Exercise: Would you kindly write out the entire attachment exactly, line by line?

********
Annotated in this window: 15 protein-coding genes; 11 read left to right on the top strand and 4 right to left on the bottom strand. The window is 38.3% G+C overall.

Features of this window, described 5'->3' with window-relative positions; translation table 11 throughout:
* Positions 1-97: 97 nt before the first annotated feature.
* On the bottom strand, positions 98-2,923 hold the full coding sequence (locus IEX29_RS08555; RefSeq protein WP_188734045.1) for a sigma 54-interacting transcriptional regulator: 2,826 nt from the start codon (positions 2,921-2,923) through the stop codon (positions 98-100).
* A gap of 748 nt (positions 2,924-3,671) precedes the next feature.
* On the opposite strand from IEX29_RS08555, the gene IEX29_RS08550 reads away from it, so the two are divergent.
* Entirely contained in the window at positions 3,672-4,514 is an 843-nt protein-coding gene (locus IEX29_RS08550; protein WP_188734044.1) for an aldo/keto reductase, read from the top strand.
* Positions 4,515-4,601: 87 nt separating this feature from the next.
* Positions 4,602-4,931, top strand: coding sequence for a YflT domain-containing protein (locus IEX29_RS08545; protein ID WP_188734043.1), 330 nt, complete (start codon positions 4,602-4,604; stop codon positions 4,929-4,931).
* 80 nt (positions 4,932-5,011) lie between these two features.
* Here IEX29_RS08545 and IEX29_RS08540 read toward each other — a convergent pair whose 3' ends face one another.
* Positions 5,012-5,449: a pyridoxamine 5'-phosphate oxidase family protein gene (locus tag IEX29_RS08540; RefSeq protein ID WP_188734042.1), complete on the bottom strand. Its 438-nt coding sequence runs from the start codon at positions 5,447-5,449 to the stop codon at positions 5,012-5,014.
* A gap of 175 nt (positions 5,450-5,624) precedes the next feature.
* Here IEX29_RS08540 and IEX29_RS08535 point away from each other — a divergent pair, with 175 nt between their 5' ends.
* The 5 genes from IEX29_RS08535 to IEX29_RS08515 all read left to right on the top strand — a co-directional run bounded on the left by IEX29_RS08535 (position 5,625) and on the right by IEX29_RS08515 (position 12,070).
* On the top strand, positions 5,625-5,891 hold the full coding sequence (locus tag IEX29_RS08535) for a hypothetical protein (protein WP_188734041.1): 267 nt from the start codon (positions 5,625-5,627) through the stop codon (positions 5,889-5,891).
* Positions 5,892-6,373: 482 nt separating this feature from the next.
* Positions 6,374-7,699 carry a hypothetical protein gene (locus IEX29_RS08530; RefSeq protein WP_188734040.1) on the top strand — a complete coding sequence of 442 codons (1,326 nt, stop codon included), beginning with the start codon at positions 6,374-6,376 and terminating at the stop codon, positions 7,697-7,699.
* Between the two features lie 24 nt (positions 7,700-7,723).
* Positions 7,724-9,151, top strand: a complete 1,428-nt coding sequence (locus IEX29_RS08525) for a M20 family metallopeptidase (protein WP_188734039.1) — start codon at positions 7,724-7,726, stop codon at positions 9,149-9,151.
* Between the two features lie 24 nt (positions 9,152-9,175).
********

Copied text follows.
Annotated in this window: 15 protein-coding genes; 11 read left to right on the top strand and 4 right to left on the bottom strand. The window is 38.3% G+C overall.

Features of this window, described 5'->3' with window-relative positions; translation table 11 throughout:
* Positions 1-97: 97 nt before the first annotated feature.
* On the bottom strand, positions 98-2,923 hold the full coding sequence (locus IEX29_RS08555; RefSeq protein WP_188734045.1) for a sigma 54-interacting transcriptional regulator: 2,826 nt from the start codon (positions 2,921-2,923) through the stop codon (positions 98-100).
* A gap of 748 nt (positions 2,924-3,671) precedes the next feature.
* On the opposite strand from IEX29_RS08555, the gene IEX29_RS08550 reads away from it, so the two are divergent.
* Entirely contained in the window at positions 3,672-4,514 is an 843-nt protein-coding gene (locus IEX29_RS08550; protein WP_188734044.1) for an aldo/keto reductase, read from the top strand.
* Positions 4,515-4,601: 87 nt separating this feature from the next.
* Positions 4,602-4,931, top strand: coding sequence for a YflT domain-containing protein (locus IEX29_RS08545; protein ID WP_188734043.1), 330 nt, complete (start codon positions 4,602-4,604; stop codon positions 4,929-4,931).
* 80 nt (positions 4,932-5,011) lie between these two features.
* Here IEX29_RS08545 and IEX29_RS08540 read toward each other — a convergent pair whose 3' ends face one another.
* Positions 5,012-5,449: a pyridoxamine 5'-phosphate oxidase family protein gene (locus tag IEX29_RS08540; RefSeq protein ID WP_188734042.1), complete on the bottom strand. Its 438-nt coding sequence runs from the start codon at positions 5,447-5,449 to the stop codon at positions 5,012-5,014.
* A gap of 175 nt (positions 5,450-5,624) precedes the next feature.
* Here IEX29_RS08540 and IEX29_RS08535 point away from each other — a divergent pair, with 175 nt between their 5' ends.
* The 5 genes from IEX29_RS08535 to IEX29_RS08515 all read left to right on the top strand — a co-directional run bounded on the left by IEX29_RS08535 (position 5,625) and on the right by IEX29_RS08515 (position 12,070).
* On the top strand, positions 5,625-5,891 hold the full coding sequence (locus tag IEX29_RS08535) for a hypothetical protein (protein WP_188734041.1): 267 nt from the start codon (positions 5,625-5,627) through the stop codon (positions 5,889-5,891).
* Positions 5,892-6,373: 482 nt separating this feature from the next.
* Positions 6,374-7,699 carry a hypothetical protein gene (locus IEX29_RS08530; RefSeq protein WP_188734040.1) on the top strand — a complete coding sequence of 442 codons (1,326 nt, stop codon included), beginning with the start codon at positions 6,374-6,376 and terminating at the stop codon, positions 7,697-7,699.
* Between the two features lie 24 nt (positions 7,700-7,723).
* Positions 7,724-9,151, top strand: a complete 1,428-nt coding sequence (locus IEX29_RS08525) for a M20 family metallopeptidase (protein WP_188734039.1) — start codon at positions 7,724-7,726, stop codon at positions 9,149-9,151.
* Between the two features lie 24 nt (positions 9,152-9,175).